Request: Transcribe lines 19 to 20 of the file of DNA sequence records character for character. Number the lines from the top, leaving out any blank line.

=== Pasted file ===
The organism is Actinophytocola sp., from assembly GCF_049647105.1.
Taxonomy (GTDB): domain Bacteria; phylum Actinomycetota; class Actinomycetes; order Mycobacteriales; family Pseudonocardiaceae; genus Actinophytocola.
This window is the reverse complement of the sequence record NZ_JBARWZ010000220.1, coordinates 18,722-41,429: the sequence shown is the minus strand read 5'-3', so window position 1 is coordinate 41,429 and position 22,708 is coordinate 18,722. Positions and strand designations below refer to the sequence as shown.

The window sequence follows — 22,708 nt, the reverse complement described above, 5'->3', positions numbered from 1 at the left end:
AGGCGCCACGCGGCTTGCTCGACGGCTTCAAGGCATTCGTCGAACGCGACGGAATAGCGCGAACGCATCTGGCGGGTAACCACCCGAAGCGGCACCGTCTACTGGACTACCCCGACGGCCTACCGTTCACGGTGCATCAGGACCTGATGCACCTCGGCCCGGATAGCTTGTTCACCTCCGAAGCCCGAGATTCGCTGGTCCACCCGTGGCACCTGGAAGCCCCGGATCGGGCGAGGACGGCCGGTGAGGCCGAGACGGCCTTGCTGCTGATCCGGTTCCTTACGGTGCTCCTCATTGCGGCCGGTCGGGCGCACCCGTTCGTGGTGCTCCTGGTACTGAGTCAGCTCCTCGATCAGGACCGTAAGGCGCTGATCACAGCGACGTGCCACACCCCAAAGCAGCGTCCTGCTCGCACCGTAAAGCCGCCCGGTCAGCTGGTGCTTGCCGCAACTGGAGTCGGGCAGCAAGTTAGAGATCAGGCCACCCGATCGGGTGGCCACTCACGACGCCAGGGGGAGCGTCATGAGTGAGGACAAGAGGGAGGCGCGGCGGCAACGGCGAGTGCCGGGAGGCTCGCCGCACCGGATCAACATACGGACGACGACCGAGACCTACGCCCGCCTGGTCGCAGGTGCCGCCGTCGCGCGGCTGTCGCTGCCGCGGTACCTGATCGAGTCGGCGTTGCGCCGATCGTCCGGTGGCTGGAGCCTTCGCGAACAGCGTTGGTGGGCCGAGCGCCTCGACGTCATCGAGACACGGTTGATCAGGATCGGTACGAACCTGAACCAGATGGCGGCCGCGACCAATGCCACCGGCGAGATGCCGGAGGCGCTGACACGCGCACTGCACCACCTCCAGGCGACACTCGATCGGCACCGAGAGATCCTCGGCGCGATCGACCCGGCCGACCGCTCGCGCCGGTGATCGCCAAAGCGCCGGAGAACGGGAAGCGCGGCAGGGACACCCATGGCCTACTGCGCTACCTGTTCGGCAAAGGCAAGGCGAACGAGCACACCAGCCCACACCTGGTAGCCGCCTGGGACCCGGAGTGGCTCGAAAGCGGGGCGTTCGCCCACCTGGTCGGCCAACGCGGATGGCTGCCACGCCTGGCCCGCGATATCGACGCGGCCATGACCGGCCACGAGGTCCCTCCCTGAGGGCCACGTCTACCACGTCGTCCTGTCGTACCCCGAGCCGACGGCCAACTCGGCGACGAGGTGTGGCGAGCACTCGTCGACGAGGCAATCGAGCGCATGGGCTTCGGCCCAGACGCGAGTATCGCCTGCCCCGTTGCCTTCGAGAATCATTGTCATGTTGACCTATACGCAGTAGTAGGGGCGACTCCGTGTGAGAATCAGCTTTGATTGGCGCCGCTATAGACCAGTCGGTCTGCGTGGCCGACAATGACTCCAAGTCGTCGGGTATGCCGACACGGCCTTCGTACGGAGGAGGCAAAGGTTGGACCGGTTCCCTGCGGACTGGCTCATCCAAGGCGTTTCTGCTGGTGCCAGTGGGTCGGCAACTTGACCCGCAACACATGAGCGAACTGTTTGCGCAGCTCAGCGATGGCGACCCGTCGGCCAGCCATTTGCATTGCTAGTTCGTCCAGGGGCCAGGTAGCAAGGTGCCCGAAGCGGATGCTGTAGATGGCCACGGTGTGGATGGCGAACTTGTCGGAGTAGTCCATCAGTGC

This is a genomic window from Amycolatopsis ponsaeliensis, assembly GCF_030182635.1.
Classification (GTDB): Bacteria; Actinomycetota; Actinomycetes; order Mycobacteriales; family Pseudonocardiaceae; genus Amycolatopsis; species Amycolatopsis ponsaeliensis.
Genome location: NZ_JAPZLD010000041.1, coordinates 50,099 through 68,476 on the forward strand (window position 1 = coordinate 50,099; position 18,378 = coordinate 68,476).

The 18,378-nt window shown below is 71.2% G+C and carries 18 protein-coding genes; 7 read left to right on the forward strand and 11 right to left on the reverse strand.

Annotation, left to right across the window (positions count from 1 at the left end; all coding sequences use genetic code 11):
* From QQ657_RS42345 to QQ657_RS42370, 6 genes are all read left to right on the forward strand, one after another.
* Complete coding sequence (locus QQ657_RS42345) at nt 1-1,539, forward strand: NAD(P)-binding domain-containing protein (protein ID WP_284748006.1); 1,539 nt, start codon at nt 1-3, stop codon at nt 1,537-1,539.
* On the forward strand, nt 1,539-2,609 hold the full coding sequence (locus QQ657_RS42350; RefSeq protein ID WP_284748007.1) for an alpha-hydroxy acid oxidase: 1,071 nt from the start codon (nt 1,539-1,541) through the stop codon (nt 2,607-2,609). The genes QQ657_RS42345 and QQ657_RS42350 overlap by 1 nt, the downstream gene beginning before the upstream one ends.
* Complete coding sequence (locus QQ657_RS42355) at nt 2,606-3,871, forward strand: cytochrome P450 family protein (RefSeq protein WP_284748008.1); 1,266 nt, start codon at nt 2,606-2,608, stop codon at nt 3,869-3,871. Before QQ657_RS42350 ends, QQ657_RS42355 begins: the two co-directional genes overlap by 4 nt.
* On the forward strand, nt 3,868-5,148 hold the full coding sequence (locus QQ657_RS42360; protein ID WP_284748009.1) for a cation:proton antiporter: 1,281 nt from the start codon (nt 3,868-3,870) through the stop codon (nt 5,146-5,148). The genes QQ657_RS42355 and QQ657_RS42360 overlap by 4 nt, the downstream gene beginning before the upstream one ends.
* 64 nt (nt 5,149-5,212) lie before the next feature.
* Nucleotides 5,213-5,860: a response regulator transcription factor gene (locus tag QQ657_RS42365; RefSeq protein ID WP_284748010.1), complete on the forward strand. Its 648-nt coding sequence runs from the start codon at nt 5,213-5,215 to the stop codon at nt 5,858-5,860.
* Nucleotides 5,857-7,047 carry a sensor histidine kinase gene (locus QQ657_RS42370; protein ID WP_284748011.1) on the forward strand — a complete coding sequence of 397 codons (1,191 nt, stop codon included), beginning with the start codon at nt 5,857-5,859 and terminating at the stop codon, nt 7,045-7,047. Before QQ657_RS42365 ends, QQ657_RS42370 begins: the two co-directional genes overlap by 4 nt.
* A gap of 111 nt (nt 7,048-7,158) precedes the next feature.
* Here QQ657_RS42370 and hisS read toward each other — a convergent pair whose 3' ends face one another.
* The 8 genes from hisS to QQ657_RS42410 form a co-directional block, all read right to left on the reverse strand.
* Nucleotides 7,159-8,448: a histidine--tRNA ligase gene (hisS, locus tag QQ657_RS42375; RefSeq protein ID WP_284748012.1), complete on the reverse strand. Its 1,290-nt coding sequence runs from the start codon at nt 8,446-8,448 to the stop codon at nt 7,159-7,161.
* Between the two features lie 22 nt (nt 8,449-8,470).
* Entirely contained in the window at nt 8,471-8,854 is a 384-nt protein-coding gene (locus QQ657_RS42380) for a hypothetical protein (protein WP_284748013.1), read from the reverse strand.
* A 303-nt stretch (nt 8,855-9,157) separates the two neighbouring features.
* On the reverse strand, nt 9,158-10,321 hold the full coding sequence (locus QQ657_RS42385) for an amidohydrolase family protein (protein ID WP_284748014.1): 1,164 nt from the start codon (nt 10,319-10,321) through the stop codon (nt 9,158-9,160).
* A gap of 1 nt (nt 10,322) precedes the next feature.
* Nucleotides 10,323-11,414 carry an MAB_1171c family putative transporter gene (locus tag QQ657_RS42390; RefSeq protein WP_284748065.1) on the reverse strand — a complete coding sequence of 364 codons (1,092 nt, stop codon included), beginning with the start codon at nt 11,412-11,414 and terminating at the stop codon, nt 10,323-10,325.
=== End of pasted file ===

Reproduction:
* A gap of 111 nt (nt 7,048-7,158) precedes the next feature.
* Here QQ657_RS42370 and hisS read toward each other — a convergent pair whose 3' ends face one another.